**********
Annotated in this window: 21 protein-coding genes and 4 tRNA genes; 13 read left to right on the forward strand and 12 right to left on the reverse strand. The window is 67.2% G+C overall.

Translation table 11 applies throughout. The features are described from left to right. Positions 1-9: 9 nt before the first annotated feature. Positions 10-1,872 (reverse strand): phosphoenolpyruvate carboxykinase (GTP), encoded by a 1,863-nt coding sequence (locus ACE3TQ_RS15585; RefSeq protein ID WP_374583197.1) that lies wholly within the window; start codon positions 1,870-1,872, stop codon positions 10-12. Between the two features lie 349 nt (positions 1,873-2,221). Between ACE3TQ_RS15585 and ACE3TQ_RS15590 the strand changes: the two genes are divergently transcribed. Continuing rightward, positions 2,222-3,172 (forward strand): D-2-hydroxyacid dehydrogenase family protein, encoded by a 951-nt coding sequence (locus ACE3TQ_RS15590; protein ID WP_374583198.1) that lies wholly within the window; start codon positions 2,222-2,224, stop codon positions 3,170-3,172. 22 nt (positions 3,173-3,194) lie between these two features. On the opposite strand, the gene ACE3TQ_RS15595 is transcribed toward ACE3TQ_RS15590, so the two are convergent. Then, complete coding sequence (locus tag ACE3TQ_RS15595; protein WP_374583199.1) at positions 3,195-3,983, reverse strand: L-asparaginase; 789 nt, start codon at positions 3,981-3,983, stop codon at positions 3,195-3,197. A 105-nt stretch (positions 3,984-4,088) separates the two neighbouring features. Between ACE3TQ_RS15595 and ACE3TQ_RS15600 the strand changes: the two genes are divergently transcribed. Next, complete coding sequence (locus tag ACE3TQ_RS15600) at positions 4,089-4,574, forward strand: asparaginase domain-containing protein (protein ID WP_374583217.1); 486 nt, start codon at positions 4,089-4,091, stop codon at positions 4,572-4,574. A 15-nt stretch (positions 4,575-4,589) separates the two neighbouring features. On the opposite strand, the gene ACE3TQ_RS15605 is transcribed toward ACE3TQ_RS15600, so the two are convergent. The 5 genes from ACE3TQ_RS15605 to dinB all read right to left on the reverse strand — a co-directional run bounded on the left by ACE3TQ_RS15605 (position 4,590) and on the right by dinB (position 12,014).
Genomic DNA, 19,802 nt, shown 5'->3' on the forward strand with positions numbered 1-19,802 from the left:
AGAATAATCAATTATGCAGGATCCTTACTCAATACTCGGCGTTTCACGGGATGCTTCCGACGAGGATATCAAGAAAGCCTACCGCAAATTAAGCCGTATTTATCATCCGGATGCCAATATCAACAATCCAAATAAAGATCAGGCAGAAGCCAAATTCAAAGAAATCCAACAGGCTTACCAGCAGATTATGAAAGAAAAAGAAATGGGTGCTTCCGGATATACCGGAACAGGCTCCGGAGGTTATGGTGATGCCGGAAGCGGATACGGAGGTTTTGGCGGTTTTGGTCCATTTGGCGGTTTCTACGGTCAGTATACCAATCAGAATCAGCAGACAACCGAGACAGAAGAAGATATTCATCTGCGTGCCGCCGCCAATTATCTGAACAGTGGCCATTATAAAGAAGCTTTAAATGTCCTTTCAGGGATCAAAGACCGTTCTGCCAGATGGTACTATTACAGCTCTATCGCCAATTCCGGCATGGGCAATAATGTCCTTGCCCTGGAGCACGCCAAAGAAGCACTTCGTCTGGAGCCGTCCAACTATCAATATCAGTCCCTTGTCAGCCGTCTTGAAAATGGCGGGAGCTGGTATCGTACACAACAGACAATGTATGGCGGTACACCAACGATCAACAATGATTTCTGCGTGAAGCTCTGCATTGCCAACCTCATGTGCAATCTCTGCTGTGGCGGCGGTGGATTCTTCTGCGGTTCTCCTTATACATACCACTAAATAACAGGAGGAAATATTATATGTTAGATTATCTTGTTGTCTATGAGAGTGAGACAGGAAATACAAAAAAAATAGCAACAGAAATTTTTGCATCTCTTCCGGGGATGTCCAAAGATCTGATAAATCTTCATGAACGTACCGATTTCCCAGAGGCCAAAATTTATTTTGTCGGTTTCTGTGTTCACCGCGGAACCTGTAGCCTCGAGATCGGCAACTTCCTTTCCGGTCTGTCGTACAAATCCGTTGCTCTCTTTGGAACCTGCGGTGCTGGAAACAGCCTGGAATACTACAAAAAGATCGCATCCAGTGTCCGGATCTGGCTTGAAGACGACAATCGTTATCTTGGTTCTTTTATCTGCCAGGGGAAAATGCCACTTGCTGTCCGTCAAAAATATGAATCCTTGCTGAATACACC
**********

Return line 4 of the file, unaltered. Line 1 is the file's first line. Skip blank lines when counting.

AGAATAATCAATTATGCAGGATCCTTACTCAATACTCGGCGTTTCACGGGATGCTTCCGACGAGGATATCAAGAAAGCCTACCGCAAATTAAGCCGTATTTATCATCCGGATGCCAATATCAACAATCCAAATAAAGATCAGGCAGAAGCCAAATTCAAAGAAATCCAACAGGCTTACCAGCAGATTATGAAAGAAAAAGAAATGGGTGCTTCCGGATATACCGGAACAGGCTCCGGAGGTTATGGTGATGCCGGAAGCGGATACGGAGGTTTTGGCGGTTTTGGTCCATTTGGCGGTTTCTACGGTCAGTATACCAATCAGAATCAGCAGACAACCGAGACAGAAGAAGATATTCATCTGCGTGCCGCCGCCAATTATCTGAACAGTGGCCATTATAAAGAAGCTTTAAATGTCCTTTCAGGGATCAAAGACCGTTCTGCCAGATGGTACTATTACAGCTCTATCGCCAATTCCGGCATGGGCAATAATGTCCTTGCCCTGGAGCACGCCAAAGAAGCACTTCGTCTGGAGCCGTCCAACTATCAATATCAGTCCCTTGTCAGCCGTCTTGAAAATGGCGGGAGCTGGTATCGTACACAACAGACAATGTATGGCGGTACACCAACGATCAACAATGATTTCTGCGTGAAGCTCTGCATTGCCAACCTCATGTGCAATCTCTGCTGTGGCGGCGGTGGATTCTTCTGCGGTTCTCCTTATACATACCACTAAATAACAGGAGGAAATATTATATGTTAGATTATCTTGTTGTCTATGAGAGTGAGACAGGAAATACAAAAAAAATAGCAACAGAAATTTTTGCATCTCTTCCGGGGATGTCCAAAGATCTGATAAATCTTCATGAACGTACCGATTTCCCAGAGGCCAAAATTTATTTTGTCGGTTTCTGTGTTCACCGCGGAACCTGTAGCCTCGAGATCGGCAACTTCCTTTCCGGTCTGTCGTACAAATCCGTTGCTCTCTTTGGAACCTGCGGTGCTGGAAACAGCCTGGAATACTACAAAAAGATCGCATCCAGTGTCCGGATCTGGCTTGAAGACGACAATCGTTATCTTGGTTCTTTTATCTGCCAGGGGAAAATGCCACTTGCTGTCCGTCAAAAATATGAATCCTTGCTGAATACACC